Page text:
Pop culture obsessives writing for the pop culture obsessed.
Pop culture obsessives writing for the pop culture obsessed.

Portlandia: “Nina’s Birthday”

Illustration for article titled Portlandia: “Nina’s Birthday”

Last week, I made the argument that the gradual improvements in Portlandia’s construction could support its growth outside of the boundaries of a sketch comedy show, and that if it wanted to, the show could evolve to a more sitcom-based sense of humor with little difficulty. And lo and behold, the season’s third episode is trying to do almost exactly that, with virtually all of the sketches (Portland Milk Advisory Board aside) tied together by a centralized narrative.

So despite the show doing exactly what I wanted it to, why am I not particularly impressed with this episode? Well, that may have something to do with the subject of the plot, which is—as the title implies—Nina’s birthday. Nina being Nina, her birthday has to be a vast and perfect experience mapped out by way of a magazine, beginning with a pre-dawn horseback ride and sunrise yoga, segueing to a party bus and a disco nap room, and closing with a Mexican mariachi sunset horseback ride. (Pre-dawn ride is free, sunset is not. Because of the mariachis.) Lance, of course, couldn’t care less about the whole event, with his sole concession offering to dress up, a role he kicks and screams his way through: “Tails? What am I, a magician?”

It’s a promising direction for the show to take narratively. Sadly, this narrative doesn’t work for me, largely because Nina and Lance are one of my least favorite versions of the Fred Armisen/Carrie Brownstein duo. Yes, this is the couple that introduced one of the show’s early catchphrases in “Cacao!”, but I’ve never found them as endearing as Fred/Carrie, Toni/Candace or even Bryce/Lisa. I find both the characters fairly one-note, and the voices that Armisen and Brownstein adopt don’t endear either of them to me—Nina is like nails on a chalkboard, and Lance’s gravely tones are more than a little unsettling. I’ve got nothing against a little gender-role reversal, but these characters are simply trying too hard for me to enjoy them for more than a short sketch, let alone an entire episode.

And characters aside, the central conflict isn’t terribly interesting, especially given that the characters are off on their own for the most part. Nina goes to tapas dinner alone (most of the big plans apparently abandoned) and makes weak excuses for why Lance hasn’t shown up yet. Lance heads east to a bar in Canby, where he meets up with Jim (a biker in the vein of the The Stranger from The Big Lebowski) who persuades him to head back and make the grand gesture of providing two horses. And for a close, the band No Doubt appears in a balloon as a callback to Nina’s idealization of Gwen Stefani’s own birthday, but all they’re there to do is wave and say they can’t hear anything Nina’s saying. First Jack White in the holiday episode, and now this—Portlandia seems to have an odd habit of squandering its musical guest stars.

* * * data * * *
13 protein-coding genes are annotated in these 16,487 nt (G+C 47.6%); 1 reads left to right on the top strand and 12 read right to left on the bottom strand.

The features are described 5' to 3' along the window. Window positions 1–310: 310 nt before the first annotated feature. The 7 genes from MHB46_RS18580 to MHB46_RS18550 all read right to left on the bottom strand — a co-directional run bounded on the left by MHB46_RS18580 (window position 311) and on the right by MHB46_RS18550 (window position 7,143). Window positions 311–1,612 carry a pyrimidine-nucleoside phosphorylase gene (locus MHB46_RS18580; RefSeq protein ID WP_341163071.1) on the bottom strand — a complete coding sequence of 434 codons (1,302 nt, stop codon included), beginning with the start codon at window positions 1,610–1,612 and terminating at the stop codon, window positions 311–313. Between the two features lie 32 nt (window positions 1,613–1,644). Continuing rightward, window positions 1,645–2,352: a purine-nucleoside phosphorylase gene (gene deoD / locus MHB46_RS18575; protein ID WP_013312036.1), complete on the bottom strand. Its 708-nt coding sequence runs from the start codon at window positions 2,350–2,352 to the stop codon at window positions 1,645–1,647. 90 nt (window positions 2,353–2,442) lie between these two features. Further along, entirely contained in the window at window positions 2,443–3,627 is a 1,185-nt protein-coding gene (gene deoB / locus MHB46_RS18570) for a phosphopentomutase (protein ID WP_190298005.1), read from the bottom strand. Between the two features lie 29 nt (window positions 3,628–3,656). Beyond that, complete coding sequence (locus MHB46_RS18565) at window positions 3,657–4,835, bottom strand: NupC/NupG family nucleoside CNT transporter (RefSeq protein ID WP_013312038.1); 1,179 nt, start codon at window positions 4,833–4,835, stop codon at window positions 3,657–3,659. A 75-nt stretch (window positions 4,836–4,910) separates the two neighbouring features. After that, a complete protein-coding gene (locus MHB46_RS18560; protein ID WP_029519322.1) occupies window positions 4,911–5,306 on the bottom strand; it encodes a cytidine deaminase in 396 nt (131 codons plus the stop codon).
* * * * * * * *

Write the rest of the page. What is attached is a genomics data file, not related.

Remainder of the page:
Fortunately, there are still plenty of things that work in “Nina’s Birthday”—they just happen to be elements that are only tangentially related to the main plot. The best one comes from a comment left by “Thor83” on Nina’s birthday Evite, who RSVPs by saying he’ll come with 97 guests, a prank post that sends Lance into hysterics. And with good reason, as Thor83 is played by none other than recently appointed Harlan County constable and A.V. Club patron saint Patton Oswalt. I’ve been anticipating Oswalt’s appearance ever since it was announced, and his talent for playing obsessives is well-used here, pacing and agonizing over his posts with the same momentum others would approach a short story. “You have invented the world of funny Evite replies. Now rule your kingdom!” Likewise, his faux modesty when Fred and Carrie recognize him and his revelation that he never attends any events are tailored to his particular comic strengths and unassuming style. (Unfortunately, real life sabotages one of the punchlines, as his reply to a paintball invite “I’ll bring the real gun” is decidedly uncomfortable given current events.)